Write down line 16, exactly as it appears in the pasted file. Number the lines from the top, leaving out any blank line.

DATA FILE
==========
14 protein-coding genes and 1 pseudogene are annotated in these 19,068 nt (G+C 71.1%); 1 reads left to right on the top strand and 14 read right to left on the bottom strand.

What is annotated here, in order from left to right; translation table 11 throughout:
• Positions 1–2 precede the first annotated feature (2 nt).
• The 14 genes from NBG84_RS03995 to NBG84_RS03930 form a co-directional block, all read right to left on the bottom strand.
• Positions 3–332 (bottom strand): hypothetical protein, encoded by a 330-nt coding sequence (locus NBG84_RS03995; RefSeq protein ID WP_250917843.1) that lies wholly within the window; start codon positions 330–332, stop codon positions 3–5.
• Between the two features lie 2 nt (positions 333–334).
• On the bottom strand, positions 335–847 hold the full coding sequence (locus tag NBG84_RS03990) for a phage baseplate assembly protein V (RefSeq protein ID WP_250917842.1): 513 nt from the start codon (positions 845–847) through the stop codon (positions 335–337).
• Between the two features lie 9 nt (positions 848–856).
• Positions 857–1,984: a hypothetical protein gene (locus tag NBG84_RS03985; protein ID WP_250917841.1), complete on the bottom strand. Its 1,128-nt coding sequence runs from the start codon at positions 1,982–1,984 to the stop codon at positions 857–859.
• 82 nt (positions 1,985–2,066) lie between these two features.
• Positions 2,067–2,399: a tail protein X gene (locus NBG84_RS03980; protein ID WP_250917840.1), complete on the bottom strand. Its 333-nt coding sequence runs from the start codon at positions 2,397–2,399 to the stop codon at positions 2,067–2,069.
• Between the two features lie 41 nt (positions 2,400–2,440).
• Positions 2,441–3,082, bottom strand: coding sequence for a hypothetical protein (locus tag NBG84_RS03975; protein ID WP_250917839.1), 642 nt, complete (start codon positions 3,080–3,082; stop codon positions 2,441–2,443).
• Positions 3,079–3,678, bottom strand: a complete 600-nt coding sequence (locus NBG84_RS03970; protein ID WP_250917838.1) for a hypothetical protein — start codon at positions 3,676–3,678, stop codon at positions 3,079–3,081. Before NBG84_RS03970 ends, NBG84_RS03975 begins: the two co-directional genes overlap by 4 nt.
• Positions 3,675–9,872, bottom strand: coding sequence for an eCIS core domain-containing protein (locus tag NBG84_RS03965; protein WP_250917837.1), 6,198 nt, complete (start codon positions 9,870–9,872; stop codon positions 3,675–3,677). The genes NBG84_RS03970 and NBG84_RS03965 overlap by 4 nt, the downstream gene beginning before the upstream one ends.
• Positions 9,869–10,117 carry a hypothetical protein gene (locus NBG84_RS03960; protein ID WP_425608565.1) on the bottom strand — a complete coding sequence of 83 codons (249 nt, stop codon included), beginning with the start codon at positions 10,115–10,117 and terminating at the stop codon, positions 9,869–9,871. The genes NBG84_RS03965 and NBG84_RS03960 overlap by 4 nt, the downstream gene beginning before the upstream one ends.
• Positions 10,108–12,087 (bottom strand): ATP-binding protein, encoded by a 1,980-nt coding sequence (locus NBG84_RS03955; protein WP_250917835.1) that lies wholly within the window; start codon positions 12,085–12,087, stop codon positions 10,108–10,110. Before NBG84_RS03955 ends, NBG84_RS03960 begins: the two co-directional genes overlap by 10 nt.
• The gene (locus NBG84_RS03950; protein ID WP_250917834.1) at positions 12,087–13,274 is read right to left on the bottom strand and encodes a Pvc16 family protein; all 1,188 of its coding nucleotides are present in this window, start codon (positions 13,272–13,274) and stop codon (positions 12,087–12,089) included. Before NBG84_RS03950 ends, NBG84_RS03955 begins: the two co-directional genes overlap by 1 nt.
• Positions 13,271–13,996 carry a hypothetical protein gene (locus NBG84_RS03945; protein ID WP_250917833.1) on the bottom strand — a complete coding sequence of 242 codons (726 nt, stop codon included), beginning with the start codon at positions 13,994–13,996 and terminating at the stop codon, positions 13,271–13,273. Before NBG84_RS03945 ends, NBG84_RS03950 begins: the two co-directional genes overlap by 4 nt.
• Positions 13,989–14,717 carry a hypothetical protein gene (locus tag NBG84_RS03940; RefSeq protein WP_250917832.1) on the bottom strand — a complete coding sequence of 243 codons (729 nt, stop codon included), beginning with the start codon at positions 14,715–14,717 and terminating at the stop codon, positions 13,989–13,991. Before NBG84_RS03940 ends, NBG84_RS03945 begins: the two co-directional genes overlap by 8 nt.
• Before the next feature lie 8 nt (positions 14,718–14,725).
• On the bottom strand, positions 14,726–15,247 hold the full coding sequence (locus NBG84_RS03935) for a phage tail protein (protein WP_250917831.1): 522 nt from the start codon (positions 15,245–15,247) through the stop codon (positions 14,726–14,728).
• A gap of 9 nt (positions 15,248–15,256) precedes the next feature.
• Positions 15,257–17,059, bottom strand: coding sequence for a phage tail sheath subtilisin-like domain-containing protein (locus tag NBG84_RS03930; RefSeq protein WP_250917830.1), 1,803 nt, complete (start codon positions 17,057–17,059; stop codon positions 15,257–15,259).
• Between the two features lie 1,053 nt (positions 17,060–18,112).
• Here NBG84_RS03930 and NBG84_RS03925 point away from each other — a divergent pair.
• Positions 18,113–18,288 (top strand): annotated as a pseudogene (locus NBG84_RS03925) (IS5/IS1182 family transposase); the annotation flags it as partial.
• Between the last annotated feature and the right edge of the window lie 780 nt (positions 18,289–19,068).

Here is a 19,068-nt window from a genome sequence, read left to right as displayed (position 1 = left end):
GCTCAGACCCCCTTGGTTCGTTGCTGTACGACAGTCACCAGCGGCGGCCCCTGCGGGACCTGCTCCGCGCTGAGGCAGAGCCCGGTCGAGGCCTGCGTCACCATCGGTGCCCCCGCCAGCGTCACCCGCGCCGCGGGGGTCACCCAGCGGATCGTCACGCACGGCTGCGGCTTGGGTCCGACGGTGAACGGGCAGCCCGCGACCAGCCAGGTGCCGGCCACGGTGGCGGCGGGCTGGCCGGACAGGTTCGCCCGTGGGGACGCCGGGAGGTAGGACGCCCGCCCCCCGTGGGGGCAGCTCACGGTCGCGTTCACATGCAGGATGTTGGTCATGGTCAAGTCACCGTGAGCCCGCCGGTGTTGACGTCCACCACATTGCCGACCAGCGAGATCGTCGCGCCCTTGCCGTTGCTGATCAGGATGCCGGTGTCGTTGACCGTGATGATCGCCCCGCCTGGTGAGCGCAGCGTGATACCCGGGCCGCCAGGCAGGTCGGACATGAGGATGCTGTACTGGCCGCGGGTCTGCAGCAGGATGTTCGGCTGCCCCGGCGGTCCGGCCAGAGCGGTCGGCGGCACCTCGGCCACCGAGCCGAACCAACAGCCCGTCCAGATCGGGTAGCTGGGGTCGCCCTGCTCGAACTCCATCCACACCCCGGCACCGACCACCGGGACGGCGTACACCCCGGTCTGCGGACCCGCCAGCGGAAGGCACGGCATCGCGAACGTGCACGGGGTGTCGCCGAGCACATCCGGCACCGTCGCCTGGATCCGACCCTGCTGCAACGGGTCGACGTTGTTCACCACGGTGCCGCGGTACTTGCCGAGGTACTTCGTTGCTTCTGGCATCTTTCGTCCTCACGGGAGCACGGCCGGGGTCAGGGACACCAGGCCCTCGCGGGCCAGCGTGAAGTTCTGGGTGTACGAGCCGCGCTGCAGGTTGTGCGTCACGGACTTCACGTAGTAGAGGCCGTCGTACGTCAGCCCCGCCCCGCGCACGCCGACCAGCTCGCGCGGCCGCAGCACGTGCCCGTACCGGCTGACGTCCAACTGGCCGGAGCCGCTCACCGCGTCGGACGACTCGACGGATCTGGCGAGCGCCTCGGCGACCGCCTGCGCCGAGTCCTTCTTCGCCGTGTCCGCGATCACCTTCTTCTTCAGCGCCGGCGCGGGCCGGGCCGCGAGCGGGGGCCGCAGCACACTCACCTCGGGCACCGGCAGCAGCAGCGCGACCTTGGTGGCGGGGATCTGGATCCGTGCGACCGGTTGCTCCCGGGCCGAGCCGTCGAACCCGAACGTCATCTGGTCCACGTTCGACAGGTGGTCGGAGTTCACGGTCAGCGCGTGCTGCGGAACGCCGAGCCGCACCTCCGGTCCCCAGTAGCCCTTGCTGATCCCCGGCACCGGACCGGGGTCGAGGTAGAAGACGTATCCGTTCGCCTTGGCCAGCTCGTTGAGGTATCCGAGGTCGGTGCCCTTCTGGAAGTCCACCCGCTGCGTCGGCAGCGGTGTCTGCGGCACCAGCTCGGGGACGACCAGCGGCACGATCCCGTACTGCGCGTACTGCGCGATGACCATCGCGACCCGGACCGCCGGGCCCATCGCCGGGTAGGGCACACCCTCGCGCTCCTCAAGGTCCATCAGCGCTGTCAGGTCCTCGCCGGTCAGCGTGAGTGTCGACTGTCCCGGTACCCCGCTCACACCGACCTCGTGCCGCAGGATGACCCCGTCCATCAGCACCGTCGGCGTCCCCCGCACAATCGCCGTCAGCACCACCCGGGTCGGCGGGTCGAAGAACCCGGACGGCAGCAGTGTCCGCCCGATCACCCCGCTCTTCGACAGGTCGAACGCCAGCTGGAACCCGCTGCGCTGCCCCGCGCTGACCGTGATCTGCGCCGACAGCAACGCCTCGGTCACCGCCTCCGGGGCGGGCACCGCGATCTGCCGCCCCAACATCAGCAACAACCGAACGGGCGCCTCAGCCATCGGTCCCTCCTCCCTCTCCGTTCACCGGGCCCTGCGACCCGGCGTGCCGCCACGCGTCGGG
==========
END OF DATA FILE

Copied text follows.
• Positions 9,869–10,117 carry a hypothetical protein gene (locus NBG84_RS03960; protein ID WP_425608565.1) on the bottom strand — a complete coding sequence of 83 codons (249 nt, stop codon included), beginning with the start codon at positions 10,115–10,117 and terminating at the stop codon, positions 9,869–9,871. The genes NBG84_RS03965 and NBG84_RS03960 overlap by 4 nt, the downstream gene beginning before the upstream one ends.